Tuesday, September 01, 2015

Specialty Pharmacy’s Bright but Complex Future: Seven Reflections on #Armada15 (rerun)

This week, I’m rerunning some popular 2015 posts, so I can work on the forthcoming 2015-16 Economic Report on Pharmaceutical Wholesalers and Specialty Distributors

Click here to see the original post and comments from May 2015. And if you want to beat the crowds, you can register now for the 2016 Armada Specialty Pharmacy Summit.

Last week, Paula and I had the pleasure of attending the 2015 Armada Specialty Pharmacy Summit, in wonderful Las Vegas.

Armada has cemented its position as the must-attend event for anyone participating in the specialty channel. Kudos to Larry Irene and Robert Irene. They’ve had the vision and wisdom to invest in making the meeting bigger and better every year. The social media buzz also was impressive. Check out the many, many #Armada15 tweets.

Continuing my annual violation of Vegas code, I'll tell you what happened there—what I heard and learned about specialty pharmacy’s future. If you were there, please add your own comments and observations.


1) The gold rush continues

Attendance at this year’s Armada Specialty Pharmacy Summit exceeded 3,500 people—continuing the event’s amazing annual growth. This year, there were more private meeting rooms than ever before. The largest manufacturers, wholesalers, pharmacies, and PBMs all sent dozens of people. Many presentations were standing-room-only.

Diplomat Pharmacy loomed large in the background. Ever since Diplomat went public last fall, its stock price has grown by 125%. With a $2.1 billion market cap, the company has every specialty pharmacy seeing dollar signs. Some will be disappointed at their pharmacy’s ultimate valuation, but there is plenty of money to be made as the industry evolves.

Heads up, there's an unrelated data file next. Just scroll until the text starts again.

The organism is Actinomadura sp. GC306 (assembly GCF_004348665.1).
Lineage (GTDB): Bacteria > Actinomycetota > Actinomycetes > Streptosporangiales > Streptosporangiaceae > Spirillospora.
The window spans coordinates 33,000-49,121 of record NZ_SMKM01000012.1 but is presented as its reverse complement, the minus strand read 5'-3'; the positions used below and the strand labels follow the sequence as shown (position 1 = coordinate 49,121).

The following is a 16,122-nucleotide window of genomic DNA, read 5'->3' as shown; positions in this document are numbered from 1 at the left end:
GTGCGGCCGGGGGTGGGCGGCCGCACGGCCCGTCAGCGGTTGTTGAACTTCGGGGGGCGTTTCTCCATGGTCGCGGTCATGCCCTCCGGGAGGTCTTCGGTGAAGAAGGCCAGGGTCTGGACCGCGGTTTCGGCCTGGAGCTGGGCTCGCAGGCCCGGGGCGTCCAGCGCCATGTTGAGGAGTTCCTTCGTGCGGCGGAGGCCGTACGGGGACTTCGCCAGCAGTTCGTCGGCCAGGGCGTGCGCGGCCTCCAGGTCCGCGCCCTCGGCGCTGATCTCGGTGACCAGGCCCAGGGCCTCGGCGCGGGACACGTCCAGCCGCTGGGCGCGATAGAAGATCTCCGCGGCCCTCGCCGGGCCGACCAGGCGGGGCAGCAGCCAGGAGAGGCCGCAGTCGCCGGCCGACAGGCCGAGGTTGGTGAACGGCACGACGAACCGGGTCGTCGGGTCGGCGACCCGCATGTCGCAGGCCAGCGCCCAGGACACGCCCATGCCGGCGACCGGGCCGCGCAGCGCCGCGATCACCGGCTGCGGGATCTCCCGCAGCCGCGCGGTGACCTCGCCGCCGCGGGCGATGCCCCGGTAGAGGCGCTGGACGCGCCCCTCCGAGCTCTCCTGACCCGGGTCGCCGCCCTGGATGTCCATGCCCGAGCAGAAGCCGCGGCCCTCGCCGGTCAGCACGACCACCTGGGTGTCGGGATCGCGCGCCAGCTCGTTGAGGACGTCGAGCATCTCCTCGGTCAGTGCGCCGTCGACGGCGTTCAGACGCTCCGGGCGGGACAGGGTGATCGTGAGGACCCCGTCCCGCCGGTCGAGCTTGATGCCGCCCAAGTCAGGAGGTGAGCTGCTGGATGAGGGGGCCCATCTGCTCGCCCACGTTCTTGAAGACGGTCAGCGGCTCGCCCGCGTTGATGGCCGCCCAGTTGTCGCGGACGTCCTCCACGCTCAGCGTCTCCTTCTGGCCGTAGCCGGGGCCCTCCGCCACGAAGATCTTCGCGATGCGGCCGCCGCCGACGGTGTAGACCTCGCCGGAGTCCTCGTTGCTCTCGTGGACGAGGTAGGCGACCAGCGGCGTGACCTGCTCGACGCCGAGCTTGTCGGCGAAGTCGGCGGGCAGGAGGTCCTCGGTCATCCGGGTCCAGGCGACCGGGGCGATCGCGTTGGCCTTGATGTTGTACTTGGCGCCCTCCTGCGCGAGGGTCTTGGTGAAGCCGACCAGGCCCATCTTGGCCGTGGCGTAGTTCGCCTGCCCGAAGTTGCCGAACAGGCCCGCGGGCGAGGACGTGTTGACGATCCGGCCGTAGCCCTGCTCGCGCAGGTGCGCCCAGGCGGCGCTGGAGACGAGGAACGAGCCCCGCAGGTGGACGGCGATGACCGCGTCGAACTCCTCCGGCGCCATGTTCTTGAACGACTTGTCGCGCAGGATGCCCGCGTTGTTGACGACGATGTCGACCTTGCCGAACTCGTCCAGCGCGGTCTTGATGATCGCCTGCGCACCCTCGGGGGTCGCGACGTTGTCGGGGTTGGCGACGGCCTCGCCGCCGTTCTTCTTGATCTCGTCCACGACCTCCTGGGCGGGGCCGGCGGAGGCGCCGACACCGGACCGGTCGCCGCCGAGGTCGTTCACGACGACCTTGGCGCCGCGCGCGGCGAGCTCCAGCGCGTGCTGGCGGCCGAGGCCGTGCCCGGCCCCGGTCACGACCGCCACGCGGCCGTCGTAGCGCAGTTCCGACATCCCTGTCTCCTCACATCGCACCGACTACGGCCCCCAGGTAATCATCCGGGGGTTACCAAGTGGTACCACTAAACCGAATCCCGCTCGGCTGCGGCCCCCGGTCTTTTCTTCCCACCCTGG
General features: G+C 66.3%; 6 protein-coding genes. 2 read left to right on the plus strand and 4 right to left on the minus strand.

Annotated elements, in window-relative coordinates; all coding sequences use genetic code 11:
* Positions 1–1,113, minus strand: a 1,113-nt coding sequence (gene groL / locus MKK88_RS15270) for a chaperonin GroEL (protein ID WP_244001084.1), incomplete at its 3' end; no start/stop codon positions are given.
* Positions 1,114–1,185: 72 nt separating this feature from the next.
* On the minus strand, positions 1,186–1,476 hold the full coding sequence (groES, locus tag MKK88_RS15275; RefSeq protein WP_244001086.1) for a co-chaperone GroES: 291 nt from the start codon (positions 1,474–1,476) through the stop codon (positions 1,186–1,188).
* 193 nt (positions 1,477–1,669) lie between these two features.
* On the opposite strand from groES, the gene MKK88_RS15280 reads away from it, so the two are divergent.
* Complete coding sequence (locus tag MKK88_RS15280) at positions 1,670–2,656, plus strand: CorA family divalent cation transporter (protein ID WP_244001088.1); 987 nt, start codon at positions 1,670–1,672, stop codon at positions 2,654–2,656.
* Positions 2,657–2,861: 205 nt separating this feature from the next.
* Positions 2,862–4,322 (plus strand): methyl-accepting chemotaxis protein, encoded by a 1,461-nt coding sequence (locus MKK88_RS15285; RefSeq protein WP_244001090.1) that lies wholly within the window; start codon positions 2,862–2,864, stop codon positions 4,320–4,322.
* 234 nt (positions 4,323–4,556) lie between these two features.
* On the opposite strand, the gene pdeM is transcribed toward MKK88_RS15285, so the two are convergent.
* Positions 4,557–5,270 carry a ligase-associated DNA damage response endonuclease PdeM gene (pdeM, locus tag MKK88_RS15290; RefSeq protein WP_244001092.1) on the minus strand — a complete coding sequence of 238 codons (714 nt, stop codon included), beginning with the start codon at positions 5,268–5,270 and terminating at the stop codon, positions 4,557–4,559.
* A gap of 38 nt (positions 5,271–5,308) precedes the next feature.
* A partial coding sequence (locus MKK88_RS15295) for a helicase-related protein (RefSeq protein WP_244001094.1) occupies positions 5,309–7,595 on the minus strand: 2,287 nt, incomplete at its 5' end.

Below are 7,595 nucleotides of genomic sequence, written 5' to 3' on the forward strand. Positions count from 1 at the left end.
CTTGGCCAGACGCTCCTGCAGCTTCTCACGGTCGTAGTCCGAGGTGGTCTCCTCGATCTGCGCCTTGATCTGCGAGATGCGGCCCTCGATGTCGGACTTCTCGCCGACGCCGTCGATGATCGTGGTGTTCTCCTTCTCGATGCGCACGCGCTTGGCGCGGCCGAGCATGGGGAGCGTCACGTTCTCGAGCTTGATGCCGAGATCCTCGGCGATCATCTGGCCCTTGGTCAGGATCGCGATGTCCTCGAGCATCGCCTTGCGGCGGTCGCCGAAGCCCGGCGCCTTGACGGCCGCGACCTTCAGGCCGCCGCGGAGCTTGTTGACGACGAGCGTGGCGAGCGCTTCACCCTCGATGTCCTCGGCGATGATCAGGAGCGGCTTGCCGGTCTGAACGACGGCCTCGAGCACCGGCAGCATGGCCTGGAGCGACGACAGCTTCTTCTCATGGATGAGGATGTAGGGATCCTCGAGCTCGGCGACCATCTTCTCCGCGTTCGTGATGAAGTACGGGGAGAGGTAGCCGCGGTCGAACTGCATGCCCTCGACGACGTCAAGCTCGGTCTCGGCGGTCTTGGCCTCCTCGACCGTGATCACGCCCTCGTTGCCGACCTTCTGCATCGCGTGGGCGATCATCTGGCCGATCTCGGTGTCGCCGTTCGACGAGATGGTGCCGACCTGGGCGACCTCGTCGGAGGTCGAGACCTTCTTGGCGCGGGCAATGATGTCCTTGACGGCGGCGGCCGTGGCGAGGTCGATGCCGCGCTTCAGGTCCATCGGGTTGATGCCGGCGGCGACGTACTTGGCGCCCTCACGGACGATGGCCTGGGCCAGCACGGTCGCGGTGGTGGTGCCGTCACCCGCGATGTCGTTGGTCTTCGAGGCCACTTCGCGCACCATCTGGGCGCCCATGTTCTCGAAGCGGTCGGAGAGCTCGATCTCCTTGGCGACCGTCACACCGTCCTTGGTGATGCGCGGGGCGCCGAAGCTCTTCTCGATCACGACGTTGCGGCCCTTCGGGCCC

2) Smaller specialty pharmacies are growing up

At this year’s Summit, I met numerous independent pharmacy owners who are proactively growing their specialty dispensing businesses. Most had disease-state expertise with open-distribution specialty drugs that treat such diseases as HIV and hepatitis C.

From my conversations, it’s clear that these pharmacies have grown by developing and marketing their capabilities and services to prescribers, payers, and manufacturers. Such growth requires investment in people, infrastructure, and business communications. As the manufacturers hearing their pitches learned last week, they are not waiting around as the world changes.

It’s a different path from that of a typical independent pharmacy, which relies mostly on physical location, local consumer service, and participation in PBM networks.

3) Manufacturers are becoming better organized, but confusion still reigns

Account management and strategy responsibility still vary widely among manufacturers. Hence, most manufacturers had multiple teams and functions represented at the Summit.

While this diversity helped make the meeting feel comprehensive and inclusive, it also reflected fundamental uncertainties about key questions:
  • How should managed markets and trade functions handle payer- and PBM-owned specialty pharmacies? 
  • Should brand managers create dedicated teams to handle independent specialty pharmacies, or should they allow the trade function to call on these businesses? 
  • Who should lead strategy development and contracting? 
  • How should manufacturers balance the needs and requirements of reimbursement, market access, and channel strategy?
Over time, these questions will be answered, and something resembling a “common practices” will emerge. Until then, expect ongoing diversity of approaches and organizational structure.

4) Payers are accelerating specialty management tools